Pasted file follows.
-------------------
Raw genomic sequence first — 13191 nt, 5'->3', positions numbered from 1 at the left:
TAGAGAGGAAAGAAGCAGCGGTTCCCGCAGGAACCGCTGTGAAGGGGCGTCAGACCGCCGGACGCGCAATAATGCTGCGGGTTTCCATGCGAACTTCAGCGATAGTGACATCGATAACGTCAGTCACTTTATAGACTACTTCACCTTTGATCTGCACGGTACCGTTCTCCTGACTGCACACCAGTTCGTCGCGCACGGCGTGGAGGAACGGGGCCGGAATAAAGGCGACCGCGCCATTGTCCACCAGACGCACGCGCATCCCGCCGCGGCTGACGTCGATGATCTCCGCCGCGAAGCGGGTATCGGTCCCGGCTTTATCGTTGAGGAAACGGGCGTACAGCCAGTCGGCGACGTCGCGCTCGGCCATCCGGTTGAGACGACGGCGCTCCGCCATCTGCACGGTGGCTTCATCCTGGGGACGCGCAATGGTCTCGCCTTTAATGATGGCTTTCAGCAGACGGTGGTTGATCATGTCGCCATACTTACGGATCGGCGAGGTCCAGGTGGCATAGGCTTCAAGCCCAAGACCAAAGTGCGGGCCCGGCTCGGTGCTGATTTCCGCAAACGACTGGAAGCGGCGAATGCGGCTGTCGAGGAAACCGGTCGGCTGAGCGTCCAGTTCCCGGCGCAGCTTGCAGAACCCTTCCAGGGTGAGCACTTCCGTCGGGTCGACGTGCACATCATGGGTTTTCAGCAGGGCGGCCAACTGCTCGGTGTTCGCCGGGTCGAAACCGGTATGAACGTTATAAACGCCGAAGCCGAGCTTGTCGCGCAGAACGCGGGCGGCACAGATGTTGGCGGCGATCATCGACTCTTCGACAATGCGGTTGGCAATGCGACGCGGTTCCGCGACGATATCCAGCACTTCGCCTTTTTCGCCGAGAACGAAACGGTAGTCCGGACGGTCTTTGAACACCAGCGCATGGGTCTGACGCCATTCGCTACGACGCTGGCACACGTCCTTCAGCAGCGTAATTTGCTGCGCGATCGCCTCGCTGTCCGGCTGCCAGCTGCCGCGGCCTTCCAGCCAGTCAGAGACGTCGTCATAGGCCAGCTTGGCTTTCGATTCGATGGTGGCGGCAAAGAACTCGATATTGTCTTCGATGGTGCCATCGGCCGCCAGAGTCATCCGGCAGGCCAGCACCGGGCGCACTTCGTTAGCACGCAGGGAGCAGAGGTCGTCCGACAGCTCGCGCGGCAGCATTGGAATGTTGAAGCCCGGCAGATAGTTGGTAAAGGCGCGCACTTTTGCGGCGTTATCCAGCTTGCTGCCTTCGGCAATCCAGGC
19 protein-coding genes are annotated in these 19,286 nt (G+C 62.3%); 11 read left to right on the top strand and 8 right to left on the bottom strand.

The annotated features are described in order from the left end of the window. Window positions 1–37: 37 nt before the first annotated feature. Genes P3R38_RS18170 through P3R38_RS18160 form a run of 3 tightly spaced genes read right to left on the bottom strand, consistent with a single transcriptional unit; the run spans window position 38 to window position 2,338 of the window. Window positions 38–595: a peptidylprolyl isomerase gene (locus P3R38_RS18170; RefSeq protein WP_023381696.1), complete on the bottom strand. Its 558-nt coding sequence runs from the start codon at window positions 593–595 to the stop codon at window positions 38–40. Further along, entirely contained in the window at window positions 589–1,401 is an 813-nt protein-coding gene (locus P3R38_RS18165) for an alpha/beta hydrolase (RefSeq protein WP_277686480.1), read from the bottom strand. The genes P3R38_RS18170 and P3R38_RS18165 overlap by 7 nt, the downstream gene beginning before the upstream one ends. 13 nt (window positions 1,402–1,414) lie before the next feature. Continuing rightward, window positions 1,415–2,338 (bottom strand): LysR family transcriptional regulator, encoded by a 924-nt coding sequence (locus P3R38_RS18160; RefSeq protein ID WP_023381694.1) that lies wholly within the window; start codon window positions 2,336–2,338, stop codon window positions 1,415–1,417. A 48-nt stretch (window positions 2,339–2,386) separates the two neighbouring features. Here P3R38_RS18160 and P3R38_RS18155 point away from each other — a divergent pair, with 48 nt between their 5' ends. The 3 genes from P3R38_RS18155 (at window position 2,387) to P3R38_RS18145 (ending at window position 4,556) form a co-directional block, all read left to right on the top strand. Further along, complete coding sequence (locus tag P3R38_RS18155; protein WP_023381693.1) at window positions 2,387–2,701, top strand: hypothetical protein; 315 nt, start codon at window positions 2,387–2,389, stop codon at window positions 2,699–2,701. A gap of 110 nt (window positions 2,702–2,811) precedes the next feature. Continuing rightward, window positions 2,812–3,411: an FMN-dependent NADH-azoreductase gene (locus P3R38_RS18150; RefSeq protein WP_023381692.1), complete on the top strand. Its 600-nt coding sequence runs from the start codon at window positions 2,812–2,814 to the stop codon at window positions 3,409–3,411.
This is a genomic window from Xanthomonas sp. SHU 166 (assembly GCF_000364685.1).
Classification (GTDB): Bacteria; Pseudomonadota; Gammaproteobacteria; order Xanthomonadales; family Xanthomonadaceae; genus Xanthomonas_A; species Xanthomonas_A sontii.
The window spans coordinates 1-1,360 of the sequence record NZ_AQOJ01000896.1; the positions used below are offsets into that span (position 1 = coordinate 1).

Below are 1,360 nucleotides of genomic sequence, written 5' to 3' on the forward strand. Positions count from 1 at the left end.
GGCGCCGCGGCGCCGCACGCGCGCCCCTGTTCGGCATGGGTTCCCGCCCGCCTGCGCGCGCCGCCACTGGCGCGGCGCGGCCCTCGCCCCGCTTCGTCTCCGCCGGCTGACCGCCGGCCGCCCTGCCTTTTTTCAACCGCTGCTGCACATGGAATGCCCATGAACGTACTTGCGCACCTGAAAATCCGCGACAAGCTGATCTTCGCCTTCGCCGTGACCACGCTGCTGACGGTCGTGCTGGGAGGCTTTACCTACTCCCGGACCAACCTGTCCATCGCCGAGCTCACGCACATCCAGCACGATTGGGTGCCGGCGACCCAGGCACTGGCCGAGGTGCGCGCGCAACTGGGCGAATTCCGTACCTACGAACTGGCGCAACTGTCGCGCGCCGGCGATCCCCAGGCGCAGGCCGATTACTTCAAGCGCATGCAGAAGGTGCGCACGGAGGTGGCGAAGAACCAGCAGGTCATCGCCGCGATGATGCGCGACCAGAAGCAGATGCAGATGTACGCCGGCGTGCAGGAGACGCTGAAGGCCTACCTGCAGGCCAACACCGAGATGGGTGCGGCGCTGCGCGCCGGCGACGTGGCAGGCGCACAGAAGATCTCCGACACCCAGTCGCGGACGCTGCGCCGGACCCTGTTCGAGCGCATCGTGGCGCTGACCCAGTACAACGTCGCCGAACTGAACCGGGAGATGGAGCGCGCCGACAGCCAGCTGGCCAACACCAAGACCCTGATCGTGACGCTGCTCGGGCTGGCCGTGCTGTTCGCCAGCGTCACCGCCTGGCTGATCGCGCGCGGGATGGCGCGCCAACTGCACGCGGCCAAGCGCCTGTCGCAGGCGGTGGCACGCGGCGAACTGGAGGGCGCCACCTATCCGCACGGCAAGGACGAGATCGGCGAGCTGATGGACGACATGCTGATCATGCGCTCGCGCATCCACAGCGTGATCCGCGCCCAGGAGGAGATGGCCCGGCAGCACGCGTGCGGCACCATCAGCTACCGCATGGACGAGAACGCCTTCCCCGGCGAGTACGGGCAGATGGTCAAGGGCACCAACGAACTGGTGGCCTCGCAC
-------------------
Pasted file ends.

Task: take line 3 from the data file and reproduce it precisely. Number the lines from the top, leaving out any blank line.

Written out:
19 protein-coding genes are annotated in these 19,286 nt (G+C 62.3%); 11 read left to right on the top strand and 8 right to left on the bottom strand.